How To Decorate Your School in the 19th Century
Decorating a classroom takes more than a hefty stapler, and not every teacher will go beyond tacking up a map on the front wall or sticking a sign that says "no whining zone!" on the door before calling it quits. But The Boston Public Art League of 1898 expected more. In their guide titled Notes & Suggestions on School Room Decoration, they define their overall goal as promoting "the adornment of schoolrooms, and the cultivation of art in the schools" by decorating
the corridors, rooms, and halls, with reproductions of the masterpieces of art,–photographs, casts, and, should our means ever permit, with the more costly works of art, selecting, arranging, and grouping according to the grade and mental range of the pupils concerned.
Aside from providing descriptions of other schools' interior decorating decisions as both inspiration and evidence of the program's success, the book also provides "practical suggestions." The League urges schools to tint the walls because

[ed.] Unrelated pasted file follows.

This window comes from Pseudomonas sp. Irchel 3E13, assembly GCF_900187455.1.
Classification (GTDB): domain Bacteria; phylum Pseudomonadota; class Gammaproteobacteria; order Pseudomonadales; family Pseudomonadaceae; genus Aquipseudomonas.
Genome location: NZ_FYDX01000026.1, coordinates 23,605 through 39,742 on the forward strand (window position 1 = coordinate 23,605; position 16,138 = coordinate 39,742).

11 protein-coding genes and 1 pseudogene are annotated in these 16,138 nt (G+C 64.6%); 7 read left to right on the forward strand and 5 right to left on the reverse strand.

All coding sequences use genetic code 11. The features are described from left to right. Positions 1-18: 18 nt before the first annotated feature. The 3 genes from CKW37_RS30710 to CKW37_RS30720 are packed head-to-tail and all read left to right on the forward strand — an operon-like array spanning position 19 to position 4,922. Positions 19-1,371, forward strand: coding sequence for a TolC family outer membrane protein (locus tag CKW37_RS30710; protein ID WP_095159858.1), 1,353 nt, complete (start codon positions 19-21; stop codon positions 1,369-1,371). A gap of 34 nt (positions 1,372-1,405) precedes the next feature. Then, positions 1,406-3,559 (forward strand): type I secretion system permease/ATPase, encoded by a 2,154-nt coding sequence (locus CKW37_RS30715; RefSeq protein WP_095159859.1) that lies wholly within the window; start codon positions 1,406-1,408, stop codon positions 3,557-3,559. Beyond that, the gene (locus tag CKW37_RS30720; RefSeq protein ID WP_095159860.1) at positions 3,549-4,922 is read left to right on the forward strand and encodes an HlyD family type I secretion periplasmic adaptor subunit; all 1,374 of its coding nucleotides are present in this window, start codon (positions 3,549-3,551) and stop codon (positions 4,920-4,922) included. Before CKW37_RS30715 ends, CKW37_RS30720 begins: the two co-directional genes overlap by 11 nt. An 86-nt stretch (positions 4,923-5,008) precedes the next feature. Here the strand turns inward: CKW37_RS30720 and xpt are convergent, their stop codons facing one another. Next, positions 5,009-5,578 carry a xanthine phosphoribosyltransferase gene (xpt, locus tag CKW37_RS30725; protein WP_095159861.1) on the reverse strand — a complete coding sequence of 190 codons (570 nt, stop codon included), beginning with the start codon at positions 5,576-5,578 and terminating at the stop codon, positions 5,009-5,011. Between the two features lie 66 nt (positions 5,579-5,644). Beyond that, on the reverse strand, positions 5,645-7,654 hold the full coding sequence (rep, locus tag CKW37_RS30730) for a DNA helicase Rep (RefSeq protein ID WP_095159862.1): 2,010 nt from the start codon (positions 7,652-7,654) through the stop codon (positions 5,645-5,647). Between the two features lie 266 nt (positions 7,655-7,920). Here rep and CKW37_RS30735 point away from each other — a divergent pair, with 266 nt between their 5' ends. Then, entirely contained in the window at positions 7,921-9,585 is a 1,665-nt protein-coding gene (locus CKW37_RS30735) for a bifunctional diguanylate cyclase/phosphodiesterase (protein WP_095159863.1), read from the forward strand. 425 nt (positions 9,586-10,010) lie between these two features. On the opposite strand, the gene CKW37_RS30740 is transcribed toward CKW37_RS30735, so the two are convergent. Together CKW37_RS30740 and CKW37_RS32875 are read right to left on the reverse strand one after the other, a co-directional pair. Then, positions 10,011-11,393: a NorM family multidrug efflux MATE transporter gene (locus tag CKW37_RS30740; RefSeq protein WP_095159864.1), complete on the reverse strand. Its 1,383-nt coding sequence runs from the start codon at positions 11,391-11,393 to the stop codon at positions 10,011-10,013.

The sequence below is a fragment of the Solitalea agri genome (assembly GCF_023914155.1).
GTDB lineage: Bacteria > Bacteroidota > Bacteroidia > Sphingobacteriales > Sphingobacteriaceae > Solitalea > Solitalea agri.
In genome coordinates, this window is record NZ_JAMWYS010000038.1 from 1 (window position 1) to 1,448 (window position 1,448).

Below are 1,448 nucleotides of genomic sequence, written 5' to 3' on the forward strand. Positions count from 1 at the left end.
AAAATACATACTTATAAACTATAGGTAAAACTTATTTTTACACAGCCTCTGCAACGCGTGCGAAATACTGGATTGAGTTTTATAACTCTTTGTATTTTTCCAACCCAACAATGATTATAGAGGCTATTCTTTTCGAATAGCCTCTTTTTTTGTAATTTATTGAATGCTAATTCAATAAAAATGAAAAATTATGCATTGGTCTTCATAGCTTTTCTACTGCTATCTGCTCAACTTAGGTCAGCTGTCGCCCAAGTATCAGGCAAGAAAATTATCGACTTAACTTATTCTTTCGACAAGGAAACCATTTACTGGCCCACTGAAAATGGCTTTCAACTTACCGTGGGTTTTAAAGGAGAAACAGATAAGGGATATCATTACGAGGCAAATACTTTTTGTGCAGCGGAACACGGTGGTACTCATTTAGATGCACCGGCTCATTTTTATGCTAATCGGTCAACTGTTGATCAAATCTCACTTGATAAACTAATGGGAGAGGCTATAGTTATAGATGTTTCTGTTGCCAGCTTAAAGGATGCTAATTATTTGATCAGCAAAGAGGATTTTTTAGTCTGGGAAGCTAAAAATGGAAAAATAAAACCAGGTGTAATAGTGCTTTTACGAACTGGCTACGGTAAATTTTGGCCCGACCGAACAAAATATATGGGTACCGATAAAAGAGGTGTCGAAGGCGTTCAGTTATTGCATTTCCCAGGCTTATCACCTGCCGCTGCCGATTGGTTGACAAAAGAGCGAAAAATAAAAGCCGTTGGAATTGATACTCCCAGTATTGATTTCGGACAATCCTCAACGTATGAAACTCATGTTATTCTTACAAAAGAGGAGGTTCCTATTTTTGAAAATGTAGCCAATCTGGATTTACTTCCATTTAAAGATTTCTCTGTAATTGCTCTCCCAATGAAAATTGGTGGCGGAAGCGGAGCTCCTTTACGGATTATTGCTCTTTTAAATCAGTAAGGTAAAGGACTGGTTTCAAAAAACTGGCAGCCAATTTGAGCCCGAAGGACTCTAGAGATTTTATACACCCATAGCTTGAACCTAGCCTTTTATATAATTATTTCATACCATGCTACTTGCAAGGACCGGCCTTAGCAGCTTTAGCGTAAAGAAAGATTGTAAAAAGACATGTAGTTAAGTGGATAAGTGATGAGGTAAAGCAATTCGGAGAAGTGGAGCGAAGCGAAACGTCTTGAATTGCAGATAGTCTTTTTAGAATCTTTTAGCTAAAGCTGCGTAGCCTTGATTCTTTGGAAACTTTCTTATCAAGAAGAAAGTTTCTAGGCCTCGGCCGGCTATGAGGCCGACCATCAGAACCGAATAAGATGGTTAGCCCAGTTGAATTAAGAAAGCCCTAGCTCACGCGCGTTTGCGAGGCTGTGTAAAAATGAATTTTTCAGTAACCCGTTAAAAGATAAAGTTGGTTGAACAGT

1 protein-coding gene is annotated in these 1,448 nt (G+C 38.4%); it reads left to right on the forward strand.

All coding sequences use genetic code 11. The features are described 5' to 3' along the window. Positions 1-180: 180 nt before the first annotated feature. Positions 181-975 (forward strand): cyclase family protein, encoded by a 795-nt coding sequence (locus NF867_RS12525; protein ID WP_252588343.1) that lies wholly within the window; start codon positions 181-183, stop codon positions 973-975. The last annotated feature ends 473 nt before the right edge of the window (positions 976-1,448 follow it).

the glaring white of the walls of our schoolrooms was not only inartistic but actually injurious to the pupils' eyes, straining and weakening them; and further consideration led to the welcome fact that art and hygiene were here at one, namely, that the tints which would rest and please the eye were also those which were most artistic, such as soft gray-greens or delicate shades of dull blue, while for halls and corridors terra cotta tones afford a contrast to the class rooms.
They then give a detailed list of specific works of art that are appropriate and available for reproduction. Among the sculptures, photographs, paintings, woodcuts, and casts listed are the bust of Homer, Millet's painting The Gleaners, a photograph of the Pantheon, and a relief of "Angels with Musical Instruments."
The full guide is available through Library of Congress.